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Uncanny Steve Jobs?

January 3, 2012

So just when we were done honoring Steve Jobs, here he is, “immortalized” in the uncanny valley of the action figure.

The LA Times adds, “The prototype also includes two extra pair of hands in case you lose the first pair… also comes with two pairs of glasses, one black turtleneck, one pair of blue jeans, one black leather belt, two apples (one with a bite out) and one hard backdrop reading “ONE MORE THING.”

Is this a fitting memorial, or just creepy? What if the “figure” were to claim it’s uploaded the real deal?

  1. January 4, 2012 3:00 pm

    Don’t believe it. It’s sterile plastic.If it can’t host bacteria, it’s not human, IMHO.

    • January 4, 2012 10:04 pm

      Now there`s a new test that’s interesting. If it feeds microbes, it’s alive?

  2. Frank permalink
    January 5, 2012 7:09 pm

    I don’t get the completely out of proportion reaction to Jobs’ death. When Americans were surveyed about his most important contribution the number one response was iTunes. Jobs was a pioneer in shipping American jobs overseas. I don’t find that in any way admirable.

    • January 5, 2012 7:46 pm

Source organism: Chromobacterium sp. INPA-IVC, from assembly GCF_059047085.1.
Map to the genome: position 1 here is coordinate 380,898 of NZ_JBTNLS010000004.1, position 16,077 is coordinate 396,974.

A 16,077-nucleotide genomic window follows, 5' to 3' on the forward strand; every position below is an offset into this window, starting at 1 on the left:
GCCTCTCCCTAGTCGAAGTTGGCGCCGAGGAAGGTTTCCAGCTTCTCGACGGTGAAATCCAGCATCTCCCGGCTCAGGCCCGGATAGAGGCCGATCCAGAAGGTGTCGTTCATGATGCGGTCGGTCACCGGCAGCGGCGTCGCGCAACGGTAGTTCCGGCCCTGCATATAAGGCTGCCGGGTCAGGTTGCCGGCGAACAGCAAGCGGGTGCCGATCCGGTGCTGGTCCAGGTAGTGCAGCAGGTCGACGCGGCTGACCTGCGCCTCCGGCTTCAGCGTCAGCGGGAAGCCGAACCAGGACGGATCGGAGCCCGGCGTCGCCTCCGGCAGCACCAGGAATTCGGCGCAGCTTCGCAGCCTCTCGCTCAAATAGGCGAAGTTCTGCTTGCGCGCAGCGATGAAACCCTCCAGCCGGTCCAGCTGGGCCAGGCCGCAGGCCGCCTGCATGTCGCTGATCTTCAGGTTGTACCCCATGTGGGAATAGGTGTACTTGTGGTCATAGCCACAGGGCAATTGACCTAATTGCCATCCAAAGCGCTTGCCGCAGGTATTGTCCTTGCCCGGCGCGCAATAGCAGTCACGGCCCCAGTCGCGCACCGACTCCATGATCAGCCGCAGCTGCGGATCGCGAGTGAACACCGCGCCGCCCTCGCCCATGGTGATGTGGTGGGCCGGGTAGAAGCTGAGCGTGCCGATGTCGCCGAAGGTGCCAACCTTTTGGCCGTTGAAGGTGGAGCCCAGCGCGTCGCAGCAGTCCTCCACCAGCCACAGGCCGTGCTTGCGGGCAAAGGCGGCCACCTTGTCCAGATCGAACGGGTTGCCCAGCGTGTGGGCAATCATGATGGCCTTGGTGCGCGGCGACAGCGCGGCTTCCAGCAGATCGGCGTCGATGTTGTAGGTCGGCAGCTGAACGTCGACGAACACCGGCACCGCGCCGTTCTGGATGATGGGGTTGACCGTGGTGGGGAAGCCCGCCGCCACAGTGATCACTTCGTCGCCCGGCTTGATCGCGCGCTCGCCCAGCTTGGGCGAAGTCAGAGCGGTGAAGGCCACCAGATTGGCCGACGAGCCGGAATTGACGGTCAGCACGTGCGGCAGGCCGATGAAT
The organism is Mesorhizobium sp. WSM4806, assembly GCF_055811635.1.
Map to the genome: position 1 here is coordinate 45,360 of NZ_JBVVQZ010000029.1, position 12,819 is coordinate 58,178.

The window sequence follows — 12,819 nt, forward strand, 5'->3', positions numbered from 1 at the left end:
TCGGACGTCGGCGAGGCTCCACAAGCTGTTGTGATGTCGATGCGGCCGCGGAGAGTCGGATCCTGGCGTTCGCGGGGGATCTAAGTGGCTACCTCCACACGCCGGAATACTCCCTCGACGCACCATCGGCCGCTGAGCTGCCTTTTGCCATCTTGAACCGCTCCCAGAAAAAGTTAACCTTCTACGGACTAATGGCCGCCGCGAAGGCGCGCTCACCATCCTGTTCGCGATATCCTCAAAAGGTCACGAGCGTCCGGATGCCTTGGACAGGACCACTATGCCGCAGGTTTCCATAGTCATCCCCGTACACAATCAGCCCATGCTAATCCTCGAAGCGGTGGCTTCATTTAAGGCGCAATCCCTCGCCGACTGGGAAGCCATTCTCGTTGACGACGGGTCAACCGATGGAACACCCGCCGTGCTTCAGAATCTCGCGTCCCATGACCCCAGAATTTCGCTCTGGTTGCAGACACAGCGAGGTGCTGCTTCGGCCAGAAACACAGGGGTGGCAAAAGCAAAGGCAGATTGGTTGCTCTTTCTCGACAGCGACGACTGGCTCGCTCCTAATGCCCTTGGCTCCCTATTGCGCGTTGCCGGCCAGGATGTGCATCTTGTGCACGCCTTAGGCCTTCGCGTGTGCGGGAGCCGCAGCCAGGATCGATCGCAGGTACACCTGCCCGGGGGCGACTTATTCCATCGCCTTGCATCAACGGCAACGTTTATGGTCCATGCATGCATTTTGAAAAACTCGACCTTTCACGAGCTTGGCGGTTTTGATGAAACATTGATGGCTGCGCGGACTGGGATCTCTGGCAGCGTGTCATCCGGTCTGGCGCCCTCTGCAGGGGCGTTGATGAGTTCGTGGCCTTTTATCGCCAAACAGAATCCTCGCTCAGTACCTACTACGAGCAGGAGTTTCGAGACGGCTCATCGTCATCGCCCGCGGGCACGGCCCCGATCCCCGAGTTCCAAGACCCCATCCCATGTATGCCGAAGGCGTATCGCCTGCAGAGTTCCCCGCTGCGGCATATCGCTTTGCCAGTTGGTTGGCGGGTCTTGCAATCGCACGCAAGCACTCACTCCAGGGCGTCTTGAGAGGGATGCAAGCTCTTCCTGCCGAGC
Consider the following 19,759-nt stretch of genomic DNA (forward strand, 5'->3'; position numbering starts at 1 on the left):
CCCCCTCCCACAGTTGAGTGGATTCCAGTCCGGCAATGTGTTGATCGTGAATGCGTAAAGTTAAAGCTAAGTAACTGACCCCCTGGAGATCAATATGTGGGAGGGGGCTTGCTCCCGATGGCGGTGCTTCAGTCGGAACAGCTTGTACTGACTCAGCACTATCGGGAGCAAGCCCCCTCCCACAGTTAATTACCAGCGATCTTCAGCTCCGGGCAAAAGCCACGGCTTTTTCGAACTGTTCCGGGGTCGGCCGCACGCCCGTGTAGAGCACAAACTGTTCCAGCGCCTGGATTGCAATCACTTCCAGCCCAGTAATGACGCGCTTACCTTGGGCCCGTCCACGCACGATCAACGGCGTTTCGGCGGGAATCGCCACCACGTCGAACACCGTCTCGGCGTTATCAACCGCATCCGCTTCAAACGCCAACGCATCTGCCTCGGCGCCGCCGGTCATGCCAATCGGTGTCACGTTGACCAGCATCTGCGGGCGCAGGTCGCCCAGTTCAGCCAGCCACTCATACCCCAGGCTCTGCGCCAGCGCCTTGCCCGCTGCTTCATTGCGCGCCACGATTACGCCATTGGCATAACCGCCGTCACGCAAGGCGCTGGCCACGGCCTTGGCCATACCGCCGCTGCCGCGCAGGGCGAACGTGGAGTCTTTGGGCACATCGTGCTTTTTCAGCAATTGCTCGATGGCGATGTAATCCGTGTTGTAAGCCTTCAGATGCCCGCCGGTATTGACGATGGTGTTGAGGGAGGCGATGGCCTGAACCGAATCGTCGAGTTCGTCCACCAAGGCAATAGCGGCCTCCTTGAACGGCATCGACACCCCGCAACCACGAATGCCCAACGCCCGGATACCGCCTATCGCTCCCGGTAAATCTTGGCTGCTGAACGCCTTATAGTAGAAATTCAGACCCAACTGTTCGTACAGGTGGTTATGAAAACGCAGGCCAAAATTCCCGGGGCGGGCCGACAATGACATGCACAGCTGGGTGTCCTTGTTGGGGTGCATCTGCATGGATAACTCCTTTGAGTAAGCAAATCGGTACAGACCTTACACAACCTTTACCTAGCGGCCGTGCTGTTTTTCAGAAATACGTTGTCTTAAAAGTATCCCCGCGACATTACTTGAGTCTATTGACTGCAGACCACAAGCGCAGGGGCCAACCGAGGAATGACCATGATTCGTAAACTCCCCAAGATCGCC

You’re right that Apple was no better than other companies with regard to overseas jobs. Here is a case where Jobs himself apparently ignored a problem at a Chinese factory making touchscreens:

      I think what people remember Jobs for is the early innovations that defined what our personal PCs look like now. One was the “mouse,” which used to mean a small furry animal. The first mouse was on a failed Apple computer called Lisa. The Lisa failed but the mouse lived on. Another was of course Windows. We take for granted how windows pop up and open.

      A good science fiction question: How else might a PC look if some other company arose instead, the Orange?

  3. Frank Caesar Branchini permalink
    January 8, 2012 8:28 pm

    Thanks for the perspective on Jobs. I didn’t know he created the mouse or Windows. This is more substantive than iTunes and the iPod. Those seem like pretty shallow reasons for an outpouring of national mourning.

    • January 8, 2012 8:55 pm

      I should clarify that by “windows” I meant the original Mackintosh version of a “graphical user interface,” which Bill Gates blatantly copied to make Windows for IBM PC.
      According to Wikipedia, this is the earliest version of the Mackintosh interface, in 1984:

      Gates came out with his Windows 1.0 copy the next year, but it took another decade for the Gates-IBM Windows to reach a level considered comparable. I remember all that as “now, today.” It’s hard to believe all that’s history now.

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